April 12, 2011
Jimi Hendrix portrait made from 5,000 guitar picks
From Recycleart: "UK mosaic artist Ed Chapman created a unique Jimi Hendrix mosaic out of 5,000 variously colored Fender guitar plectrums. It was auctioned on February 24, 2011, selling for £23,000 at Cancer Research UK's Sound & Vision event at Abbey Road Studios."
Bedford Avenue Bike Rack
"Custom made to fit your bike frame; birch ply and veneer; custom colors and veneers available."
Price on request: email@example.com
"Break up the New York Times!"
Not the company but, rather, the daily paper.
Interesting question raised by Ads of the World: should the Times sell sections à la carte as opposed to the whole piñata?
And what about online?
Would people be more apt to subscribe to Times Sports or Times Dining than the entire virtual Grey Lady?
Might just be the paper's saving grace.
Illuminated Remote Control Moon
From the website:
Authentically detailed Remote Control Moon hangs on your wall and shines with moonlight just like the real moon.
12 different phase settings let you match what the moon looks like on any given night.
Requires 4 AA batteries/2 AAA batteries for included remote (batteries not included).
10"Ø x 2.5"D.
Note added 10:51 p.m. same day: reader Mike Harney just commented that this item is a renamed "Moon in My Room" by Uncle Milton Toys, "it sells for $17–$20 in most stores."
True: $18.75 here.
Beer Apps — Great taste (less filling)
[via Bob Tedeschi and the New York Times]
Totobobo anti-pollution mask
[Caption for photo above: "These filters show the buildup of particulates in the mask's filters after a bike ride through the various cities."]
This is a new respirator design which has advantages for mass distribution, emergency preparedness, and multi-ethnic populations. I've been using/testing it for 5 or 6 years in the Unorganized Borough in Alaska.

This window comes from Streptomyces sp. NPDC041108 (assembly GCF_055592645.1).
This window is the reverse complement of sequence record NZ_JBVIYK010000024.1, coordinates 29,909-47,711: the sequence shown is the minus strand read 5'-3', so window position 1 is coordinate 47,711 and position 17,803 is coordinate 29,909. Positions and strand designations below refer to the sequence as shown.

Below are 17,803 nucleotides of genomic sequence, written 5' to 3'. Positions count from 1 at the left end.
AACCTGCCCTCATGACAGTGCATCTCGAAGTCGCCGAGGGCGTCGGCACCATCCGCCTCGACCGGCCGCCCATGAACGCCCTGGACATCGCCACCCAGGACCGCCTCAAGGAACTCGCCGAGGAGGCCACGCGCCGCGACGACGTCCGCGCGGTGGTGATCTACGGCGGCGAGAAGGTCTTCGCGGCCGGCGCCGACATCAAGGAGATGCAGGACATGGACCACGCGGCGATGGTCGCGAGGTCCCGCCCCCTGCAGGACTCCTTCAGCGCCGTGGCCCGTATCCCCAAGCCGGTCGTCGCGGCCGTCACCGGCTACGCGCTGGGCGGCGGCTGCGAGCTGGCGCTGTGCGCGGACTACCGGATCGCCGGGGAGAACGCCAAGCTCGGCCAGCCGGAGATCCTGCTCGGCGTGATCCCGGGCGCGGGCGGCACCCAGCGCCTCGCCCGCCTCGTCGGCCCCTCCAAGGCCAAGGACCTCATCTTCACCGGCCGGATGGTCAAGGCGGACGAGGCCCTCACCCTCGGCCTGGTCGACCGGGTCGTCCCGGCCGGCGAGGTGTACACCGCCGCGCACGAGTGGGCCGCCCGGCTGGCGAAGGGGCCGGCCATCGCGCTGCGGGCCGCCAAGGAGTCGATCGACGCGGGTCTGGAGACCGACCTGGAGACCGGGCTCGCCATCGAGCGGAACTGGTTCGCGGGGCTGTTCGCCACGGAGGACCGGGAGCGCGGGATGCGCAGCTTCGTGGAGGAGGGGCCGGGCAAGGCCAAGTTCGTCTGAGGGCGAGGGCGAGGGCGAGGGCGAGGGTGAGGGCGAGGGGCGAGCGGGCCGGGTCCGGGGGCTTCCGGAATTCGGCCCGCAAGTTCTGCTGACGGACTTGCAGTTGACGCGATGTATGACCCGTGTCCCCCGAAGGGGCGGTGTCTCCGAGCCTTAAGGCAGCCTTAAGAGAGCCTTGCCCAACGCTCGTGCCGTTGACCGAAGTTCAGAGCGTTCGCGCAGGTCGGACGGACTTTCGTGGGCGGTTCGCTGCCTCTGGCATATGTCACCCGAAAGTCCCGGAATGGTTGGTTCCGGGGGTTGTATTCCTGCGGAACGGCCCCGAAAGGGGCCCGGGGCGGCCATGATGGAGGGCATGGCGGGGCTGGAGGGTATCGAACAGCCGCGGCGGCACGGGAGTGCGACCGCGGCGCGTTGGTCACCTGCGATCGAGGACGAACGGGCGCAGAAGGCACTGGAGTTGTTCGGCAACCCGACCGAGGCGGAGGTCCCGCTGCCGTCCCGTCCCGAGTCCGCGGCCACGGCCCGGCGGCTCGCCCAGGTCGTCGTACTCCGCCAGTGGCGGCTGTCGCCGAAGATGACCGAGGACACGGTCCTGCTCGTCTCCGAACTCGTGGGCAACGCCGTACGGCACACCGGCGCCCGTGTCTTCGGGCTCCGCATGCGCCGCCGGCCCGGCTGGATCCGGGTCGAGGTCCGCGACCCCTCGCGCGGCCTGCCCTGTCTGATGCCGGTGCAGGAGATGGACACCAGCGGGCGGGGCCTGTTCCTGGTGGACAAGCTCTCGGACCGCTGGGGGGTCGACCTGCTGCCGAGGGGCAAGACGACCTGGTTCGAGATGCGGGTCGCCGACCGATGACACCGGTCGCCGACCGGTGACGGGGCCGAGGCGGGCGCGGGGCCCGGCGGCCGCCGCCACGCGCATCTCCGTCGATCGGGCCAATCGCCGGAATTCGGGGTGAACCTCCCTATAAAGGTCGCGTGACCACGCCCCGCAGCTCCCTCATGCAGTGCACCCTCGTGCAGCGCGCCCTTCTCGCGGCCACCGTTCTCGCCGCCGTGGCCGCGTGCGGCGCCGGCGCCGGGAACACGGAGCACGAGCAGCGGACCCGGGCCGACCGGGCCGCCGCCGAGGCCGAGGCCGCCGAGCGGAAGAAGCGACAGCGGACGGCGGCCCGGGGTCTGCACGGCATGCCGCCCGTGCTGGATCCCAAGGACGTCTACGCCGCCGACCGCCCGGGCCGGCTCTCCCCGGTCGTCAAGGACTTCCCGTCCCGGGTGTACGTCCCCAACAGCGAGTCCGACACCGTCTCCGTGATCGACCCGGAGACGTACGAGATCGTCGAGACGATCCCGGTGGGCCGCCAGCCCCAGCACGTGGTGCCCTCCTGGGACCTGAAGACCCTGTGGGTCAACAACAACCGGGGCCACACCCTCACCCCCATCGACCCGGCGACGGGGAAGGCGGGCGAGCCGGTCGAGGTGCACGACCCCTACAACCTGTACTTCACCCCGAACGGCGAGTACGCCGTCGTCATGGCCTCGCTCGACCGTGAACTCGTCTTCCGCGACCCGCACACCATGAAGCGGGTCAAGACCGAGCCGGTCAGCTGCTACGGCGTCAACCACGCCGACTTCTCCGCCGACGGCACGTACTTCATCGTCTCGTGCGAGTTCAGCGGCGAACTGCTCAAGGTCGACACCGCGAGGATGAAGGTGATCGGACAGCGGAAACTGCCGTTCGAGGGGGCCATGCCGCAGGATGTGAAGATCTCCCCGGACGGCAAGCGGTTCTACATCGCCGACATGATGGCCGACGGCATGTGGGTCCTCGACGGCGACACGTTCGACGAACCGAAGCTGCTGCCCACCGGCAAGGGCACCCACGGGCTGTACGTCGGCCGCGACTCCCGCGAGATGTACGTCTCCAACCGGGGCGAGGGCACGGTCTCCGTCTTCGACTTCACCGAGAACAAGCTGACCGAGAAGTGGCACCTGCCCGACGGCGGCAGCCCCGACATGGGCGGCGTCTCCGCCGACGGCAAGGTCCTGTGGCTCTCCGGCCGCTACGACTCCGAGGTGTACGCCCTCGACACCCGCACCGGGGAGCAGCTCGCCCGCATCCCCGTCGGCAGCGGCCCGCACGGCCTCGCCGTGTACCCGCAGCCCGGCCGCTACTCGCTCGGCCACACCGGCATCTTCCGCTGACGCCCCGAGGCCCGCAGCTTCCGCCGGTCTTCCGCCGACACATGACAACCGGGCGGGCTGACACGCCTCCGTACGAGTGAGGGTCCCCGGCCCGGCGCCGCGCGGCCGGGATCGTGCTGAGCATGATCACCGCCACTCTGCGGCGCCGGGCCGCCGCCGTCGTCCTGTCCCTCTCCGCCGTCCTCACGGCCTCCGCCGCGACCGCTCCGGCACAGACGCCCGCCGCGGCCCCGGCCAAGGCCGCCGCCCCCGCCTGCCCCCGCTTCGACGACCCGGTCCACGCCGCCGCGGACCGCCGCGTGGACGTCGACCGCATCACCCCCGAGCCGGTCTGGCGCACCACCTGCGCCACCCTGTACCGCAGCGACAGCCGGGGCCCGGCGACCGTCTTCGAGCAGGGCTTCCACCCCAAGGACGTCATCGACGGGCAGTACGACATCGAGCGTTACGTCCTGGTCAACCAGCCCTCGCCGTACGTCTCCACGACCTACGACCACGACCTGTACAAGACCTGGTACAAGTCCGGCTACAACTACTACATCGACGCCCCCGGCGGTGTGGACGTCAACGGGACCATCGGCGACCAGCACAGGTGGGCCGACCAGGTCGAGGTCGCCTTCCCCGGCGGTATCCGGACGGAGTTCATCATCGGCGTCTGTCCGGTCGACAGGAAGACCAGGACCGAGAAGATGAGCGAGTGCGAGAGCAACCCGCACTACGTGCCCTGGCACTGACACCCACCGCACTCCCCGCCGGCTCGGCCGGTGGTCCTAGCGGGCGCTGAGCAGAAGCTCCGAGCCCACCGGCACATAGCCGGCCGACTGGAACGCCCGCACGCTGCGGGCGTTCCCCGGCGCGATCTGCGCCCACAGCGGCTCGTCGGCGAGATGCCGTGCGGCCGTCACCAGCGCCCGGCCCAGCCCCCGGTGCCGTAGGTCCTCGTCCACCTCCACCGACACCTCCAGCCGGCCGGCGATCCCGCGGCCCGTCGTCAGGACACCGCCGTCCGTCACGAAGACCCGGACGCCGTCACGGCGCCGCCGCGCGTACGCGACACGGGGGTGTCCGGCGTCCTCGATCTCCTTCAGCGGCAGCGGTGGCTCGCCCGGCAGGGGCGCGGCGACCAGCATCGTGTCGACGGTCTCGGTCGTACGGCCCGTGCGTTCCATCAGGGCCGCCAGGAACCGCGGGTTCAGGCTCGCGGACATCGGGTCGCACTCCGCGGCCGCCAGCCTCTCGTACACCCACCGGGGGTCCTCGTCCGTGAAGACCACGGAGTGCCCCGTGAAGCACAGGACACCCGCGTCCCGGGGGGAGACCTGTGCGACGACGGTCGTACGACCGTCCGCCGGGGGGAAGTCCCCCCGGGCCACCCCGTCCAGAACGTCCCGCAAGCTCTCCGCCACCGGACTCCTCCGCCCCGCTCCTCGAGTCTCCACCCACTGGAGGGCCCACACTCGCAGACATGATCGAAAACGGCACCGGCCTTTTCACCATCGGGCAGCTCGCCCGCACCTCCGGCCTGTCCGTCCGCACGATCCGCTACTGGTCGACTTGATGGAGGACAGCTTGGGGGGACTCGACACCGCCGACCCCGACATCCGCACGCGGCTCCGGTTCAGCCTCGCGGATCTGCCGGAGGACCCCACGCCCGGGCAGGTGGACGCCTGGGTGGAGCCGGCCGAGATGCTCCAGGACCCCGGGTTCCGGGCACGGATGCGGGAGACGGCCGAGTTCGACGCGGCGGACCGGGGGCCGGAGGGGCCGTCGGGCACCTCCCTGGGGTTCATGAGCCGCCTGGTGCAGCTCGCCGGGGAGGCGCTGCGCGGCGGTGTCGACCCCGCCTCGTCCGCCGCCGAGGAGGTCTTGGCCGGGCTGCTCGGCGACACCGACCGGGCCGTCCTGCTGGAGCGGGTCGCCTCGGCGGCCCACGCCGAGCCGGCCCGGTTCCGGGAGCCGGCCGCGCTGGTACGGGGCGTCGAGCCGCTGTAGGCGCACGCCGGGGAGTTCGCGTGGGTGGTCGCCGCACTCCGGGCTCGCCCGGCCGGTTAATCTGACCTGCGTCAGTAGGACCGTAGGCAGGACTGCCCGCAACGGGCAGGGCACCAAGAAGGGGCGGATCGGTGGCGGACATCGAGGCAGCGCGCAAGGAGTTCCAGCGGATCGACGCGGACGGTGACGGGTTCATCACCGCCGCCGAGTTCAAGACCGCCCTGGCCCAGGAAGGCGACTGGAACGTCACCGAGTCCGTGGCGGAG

The respirator can be cut with scissors to fit faces properly. Because it is clear, fit is easily ascertained. A clear respirator may mean they are more acceptable culturally (the face is not hidden).
The filters are replaceable. They allow a lot of air to pass through, so can be useful in bike riding and outdoor work. They also allow moisture to pass through; I haven't found the exhaled moisture to be a problem except in subzero temperatures (quite a bit of condensation then).
Instead of stocking respirators of every size, only one size needs to be stored for emergency use. One doesn't need to check sizes before distributing the respirators. Respirators can be cleaned and re-used by the individual (replace filters). I have seen them be used for pandemics, volcanoes, dust, woodworking, and cycling, and I am hoping to continue testing them in Alaska where we have faces from many different populations.
"How firms should fight rumors: Denial is useless. Spread happy truths instead."
That's the gist of an article that appeared in the February 12, 2011 issue of The Economist.
More: "If you Google the phrase 'Middle East rumours,' the first link that pops up is not, as you might expect, a website propagating conspiracy theories. It is Coca-Cola's website. For several years now the company has struggled to rebut ridiculous rumours about its products.
"For example, some people believe that if you read Coke's Arabic logo backwards, it says: 'No Muhammad, No Mecca.' Others insist that the company is owned by Jews, or that it bankrolls Israel. These rumours are one reason why Coke does worse than Pepsi in Arab countries. Yet they are all false, as Coke's website explains in painstaking detail.
"Such rebuttals are unwise, argue Derek Rucker and David Dubois, of the Kellogg School of Management, and Zakary Tormala, of Stanford business school, three psychologists. By restating the rumours, Coke helps to propagate them. Its web page is a magnet for search engines. And people who read rebuttals tend to forget the denial and remember only the rumour, says Mr Rucker.
"As information is passed around, important qualifiers are lost. A rumour may start as 'I'm not sure if this is true, but I heard that…' Then it evolves into: 'I heard that…' Finally it becomes: 'Did you know that…?' Even when no one intends to spread falsehoods, they spread.
"Instead of denying false rumours, a company should put out a stream of positive messages about itself, reckon Mr Rucker and Mr Dubois. This deprives myths of oxygen and also nudges people to doubt nasty things they may hear about the company in question."
"Great for people with disabilities."
Easily holds heavy books.
"Lightweight (under three pounds),
strong (holds up to 22 pounds)."
[via Leah O]